But that's exactly what Haneke intended to do. He wrote the part of the husband, Georges, expressly for Trintignant, 81, the star of such films as Bernardo Bertolucci's The Conformist. "I don't know any other actor who exudes the same human warmth as he does," Haneke explains, "and that was really important for this story." But Trintignant, who had retired from film acting, resisted at first. The director had to talk him into it since he refused to make the movie with anyone else. "I think it helped that we got along immediately and talked about everything one can talk about, only a little bit about the script itself," Haneke says.

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Finding an actress to play Anne, who suffers a stroke early in the film and whose painful decline is the engine of its plot, required more of a search. After auditions and screen tests, Haneke zeroed in on Riva, 85, whom he remembered as the star of 1959's Hiroshima Mon Amour. "He told me it was because I was the most moving," she says. Not to mention the most believable-looking. "It's not easy to find actors of our age who haven't had any plastic surgery," notes Trintignant. "Especially actresses."

French leading lady Isabelle Huppert, who starred in Haneke's The Piano Teacher and Time of the Wolf, was happy to sign on to play the couple's daughter, even though the part is comparatively small. "It's not big in terms of time," she says, "but it's essential because as the daughter of the couple who are the center of the story, I represent everything that comes into their world from the outside. I never say yes to a film when I haven't yet read the script," she adds, "but I had spoken with Michael and knew more or less what was coming. When I finally got the script, it was so beautifully translated into French, and the dialogue -- that's always the first thing an actor looks at -- was fantastic. And with Michael, what you read is exactly what you end up saying on camera, there is never any improvisation. It wasn't the kind of thing I'd read very often, so rich in love but also in complexity."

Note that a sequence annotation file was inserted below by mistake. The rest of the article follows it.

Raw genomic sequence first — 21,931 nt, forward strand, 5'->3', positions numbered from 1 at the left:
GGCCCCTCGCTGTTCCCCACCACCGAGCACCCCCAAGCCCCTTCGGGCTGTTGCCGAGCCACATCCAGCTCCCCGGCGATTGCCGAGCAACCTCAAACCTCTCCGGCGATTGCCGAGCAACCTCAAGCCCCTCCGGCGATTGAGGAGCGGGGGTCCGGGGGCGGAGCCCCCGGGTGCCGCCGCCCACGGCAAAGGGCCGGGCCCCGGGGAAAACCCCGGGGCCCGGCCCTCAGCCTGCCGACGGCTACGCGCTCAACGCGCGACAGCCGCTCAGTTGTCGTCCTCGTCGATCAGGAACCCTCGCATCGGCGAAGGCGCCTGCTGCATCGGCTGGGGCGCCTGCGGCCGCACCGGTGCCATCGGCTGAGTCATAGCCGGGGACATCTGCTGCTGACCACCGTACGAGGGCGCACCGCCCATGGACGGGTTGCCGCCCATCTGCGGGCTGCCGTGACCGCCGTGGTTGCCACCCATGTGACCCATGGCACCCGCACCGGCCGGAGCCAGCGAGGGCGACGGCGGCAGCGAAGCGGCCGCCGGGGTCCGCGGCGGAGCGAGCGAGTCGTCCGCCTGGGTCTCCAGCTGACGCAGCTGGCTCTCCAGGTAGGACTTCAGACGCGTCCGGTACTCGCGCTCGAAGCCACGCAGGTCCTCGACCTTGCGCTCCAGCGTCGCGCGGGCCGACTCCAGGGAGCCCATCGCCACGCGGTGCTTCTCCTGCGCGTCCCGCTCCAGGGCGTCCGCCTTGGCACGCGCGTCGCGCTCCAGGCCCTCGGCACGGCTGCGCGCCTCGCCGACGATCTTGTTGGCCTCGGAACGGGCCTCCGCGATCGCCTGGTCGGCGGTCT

With his actors in hand and an $8.9 million budget secured -- roughly 70 percent from Losange, 10 percent from Vienna-based production house Wega and 20 percent through Stefan Arndt and Tom Tykwer's Munich-based X-Filme Creative Pool -- the production began filming in Paris in February 2011. Haneke, who is obsessed with his films' sound design, and production designer Jean-Vincent Puzos painstakingly built an expansive Parisian apartment on a soundstage so the director could control every aspect of production. Attentive to detail to an obsessive degree, Haneke had the library and music room -- Anne and her husband are both retired musicians -- constructed out of real oak. The crew had to install and reinstall the parquet floor to make sure it creaked just right.